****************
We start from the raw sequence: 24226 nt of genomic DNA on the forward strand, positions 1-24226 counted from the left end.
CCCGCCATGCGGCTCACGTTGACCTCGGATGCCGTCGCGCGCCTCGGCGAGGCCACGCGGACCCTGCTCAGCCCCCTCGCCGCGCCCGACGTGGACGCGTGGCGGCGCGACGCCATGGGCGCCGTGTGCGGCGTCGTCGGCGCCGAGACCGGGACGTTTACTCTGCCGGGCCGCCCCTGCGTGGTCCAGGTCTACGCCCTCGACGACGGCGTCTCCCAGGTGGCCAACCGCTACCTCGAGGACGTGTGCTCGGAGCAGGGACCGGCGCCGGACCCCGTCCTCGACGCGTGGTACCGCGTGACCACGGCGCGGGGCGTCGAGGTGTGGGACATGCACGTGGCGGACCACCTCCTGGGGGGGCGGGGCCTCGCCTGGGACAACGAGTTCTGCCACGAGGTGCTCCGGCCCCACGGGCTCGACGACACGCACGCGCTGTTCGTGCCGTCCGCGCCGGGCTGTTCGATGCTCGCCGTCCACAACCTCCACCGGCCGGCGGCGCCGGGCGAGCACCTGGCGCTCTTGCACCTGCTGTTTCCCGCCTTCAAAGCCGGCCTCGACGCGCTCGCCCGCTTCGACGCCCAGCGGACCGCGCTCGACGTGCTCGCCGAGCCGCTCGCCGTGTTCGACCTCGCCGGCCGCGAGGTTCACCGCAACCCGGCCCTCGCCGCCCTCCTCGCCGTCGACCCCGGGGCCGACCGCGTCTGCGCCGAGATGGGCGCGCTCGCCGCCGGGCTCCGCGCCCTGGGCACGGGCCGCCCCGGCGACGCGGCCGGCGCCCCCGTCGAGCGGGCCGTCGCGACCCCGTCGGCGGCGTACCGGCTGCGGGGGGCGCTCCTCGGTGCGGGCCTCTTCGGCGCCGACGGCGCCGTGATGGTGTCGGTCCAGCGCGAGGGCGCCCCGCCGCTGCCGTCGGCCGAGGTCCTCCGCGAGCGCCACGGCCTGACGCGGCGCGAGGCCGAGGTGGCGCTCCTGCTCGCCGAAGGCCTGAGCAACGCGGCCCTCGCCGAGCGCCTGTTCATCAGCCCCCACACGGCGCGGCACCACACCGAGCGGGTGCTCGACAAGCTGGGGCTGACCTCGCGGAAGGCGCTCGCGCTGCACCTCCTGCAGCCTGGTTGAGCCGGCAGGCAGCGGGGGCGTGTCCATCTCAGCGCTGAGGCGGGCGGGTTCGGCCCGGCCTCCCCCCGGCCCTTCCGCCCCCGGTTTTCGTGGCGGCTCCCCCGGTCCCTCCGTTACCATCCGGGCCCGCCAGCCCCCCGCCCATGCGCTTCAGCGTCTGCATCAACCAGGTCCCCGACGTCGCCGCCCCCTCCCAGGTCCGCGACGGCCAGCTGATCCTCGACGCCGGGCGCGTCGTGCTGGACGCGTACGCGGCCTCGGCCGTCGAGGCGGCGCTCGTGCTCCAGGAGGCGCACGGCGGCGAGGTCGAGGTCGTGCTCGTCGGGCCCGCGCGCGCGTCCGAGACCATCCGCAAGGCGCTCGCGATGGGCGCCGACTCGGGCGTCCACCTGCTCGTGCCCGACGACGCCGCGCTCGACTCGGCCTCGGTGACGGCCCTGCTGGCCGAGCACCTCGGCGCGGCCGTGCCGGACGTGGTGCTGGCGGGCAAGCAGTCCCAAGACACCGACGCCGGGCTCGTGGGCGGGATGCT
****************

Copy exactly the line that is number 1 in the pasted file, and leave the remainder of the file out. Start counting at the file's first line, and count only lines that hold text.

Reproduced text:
We start from the raw sequence: 24226 nt of genomic DNA on the forward strand, positions 1-24226 counted from the left end.